Grids, menus and stats; not the most exhilarating things in the world are they? Still, throw them all together with a suitable anime aesthetic and appropriate rags-to-riches narrative, and the resulting blend can be thoroughly engrossing. The trouble is, however, this is the exact formula the SRPG genre has used for years. It's always the same. You move your rag tag army about a grid, issuing commands which they'll execute based on some dice-rolling going on behind the scenes. Back in 2007, Valkyria Chronicles broke that mould. It was exactly the kind of innovation the SRPG needed, and reignited interest in a genre that was starting to get stale. The game was released to critical applause, and following an anime, its own Manga and incessant babble from people like me who couldn't shut up about how good it was, a sequel was always inevitable.
Taking place two years after the original, in the January of 1937, Valkyria Chronicles II follows a class of cadets during the midst of the Gallian Civil War. Set in and around the grounds of Lanseal Academy, players take control of the comically useless Class G, who turn up late to lessons, fall asleep at their desks and continually embarrass their teachers. This year's ambitious young lieutenant (or Class Chair) is Avan Harkins - an overly peppy youth who enlists at Lanseal to investigate the death of his brother, Leon. While likeable enough, Avan doesn't possess the same naive charm as VC1's Welkin, but he remains an appropriate vessel to carry the action nonetheless.
For the aspiring general, Lanseal Academy is more of a holiday complex than a school; the perfect place to research new weapons, train at the drill grounds or simply ponder over future strategies. In between missions players can select different parts of the Academy to explore, where members of Class G are always loitering about, ready to further the narrative. The story is conveyed through static but well-drawn 2D cutscenes, where Avan and his chums will converse in comic book speech bubbles. It works well with the game's gorgeous watercolour visuals, and saves the PSP from too much technological labour.
Despite the fact it's little more than a glorified map screen, Lanseal Academy is brimming with atmosphere and personality. The story arcs hiding beneath its beautiful architecture are quite different to those of the first game, however. Given the youthful and woefully carefree ensemble of cadets advancing the plot, Valkyria Chronicles II lacks the importance and urgency that underpinned the first game. The storytelling centres around school yard crushes, bullying and class rivalry, themes that many gamers might associate with the Persona series. For fans of the first game who particularly liked the WW2 theme and adult character development, this might seem a little immature in comparison.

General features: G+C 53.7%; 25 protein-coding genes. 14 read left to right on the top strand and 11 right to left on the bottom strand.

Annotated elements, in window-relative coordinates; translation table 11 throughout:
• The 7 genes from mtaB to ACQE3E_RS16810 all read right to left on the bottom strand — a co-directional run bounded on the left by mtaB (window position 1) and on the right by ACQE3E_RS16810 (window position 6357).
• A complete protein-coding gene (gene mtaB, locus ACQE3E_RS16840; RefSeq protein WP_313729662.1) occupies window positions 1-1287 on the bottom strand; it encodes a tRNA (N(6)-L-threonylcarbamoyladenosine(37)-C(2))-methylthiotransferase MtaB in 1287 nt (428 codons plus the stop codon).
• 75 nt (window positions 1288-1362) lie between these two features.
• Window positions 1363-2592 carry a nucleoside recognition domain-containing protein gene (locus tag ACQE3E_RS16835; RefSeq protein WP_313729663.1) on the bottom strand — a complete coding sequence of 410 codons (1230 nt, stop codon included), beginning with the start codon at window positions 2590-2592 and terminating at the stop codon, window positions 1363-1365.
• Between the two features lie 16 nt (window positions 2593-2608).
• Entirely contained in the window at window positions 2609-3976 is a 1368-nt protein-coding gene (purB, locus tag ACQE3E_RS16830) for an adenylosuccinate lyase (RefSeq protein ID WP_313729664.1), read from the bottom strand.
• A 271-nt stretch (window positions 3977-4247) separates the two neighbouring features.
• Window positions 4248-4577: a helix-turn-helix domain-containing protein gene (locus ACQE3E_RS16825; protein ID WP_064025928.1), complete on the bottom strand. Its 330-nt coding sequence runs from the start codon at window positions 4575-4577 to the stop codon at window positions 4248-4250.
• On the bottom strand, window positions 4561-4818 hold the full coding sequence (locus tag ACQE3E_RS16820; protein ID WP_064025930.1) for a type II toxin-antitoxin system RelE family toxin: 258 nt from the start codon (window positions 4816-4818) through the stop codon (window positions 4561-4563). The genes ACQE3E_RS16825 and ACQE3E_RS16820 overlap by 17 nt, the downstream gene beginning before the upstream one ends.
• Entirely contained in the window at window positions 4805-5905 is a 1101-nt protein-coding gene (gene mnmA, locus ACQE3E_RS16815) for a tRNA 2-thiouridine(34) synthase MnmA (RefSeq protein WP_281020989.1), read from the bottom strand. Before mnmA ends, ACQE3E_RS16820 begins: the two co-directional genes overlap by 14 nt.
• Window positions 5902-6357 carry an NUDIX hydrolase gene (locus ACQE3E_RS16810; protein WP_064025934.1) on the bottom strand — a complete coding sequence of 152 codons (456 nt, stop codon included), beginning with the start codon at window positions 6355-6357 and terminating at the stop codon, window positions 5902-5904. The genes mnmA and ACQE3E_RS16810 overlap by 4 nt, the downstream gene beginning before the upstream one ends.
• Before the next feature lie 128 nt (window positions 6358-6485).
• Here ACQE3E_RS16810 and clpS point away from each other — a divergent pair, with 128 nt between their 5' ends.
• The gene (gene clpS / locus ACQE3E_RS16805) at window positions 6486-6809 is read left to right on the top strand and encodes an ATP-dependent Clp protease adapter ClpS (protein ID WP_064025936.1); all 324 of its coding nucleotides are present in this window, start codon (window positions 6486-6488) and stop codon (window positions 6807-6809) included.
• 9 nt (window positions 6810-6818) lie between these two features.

That said, the action on the battlefield remains as sophisticated as ever, with layer upon layer of tactical opportunity wrapped around the series' genre-breaking approach to combat. Before jumping into battle players are free to choose which six characters they'd like to send into the skirmish, and where they should be deployed. Characters fall into one of five classes, four of which make a return from the first game. Scouts can cover the most ground of the four classes, and have a keen eye for spotting hidden enemies. Shock Troopers are your frontline fighters, equipped with machine guns for improved firepower. Lancers are well-equipped to take down tanks, and Engineers can be used to heal allies and repair tanks. Finally, the new class to the series are Armoured Soldiers, who carry huge shields that can deflect machine gun fire. While they don't carry a weapon themselves, they also have the helpful ability to disarm mines.
Fans of the original might be distressed by the absence of the Sniper, but fear not - it's still in the game as a sub branch of the Scout class. Through gaining experience and merits, players can direct a character's training through a branching class tree. Each class might feature six or so sub-classes, giving a range of different alternatives to defining your squad. On top of this, Valkyria Chronicles II includes much more comprehensive customisation features, especially when it comes to vehicles. Like its predecessor, VCII gives players a tank to roll into battle (you can name it too - mine's called Thor), and this time it can be tailored to such an extent that you can strip it down to a simple armoured car, or turn in it into a hulking steel behemoth capable of destroying entire towns.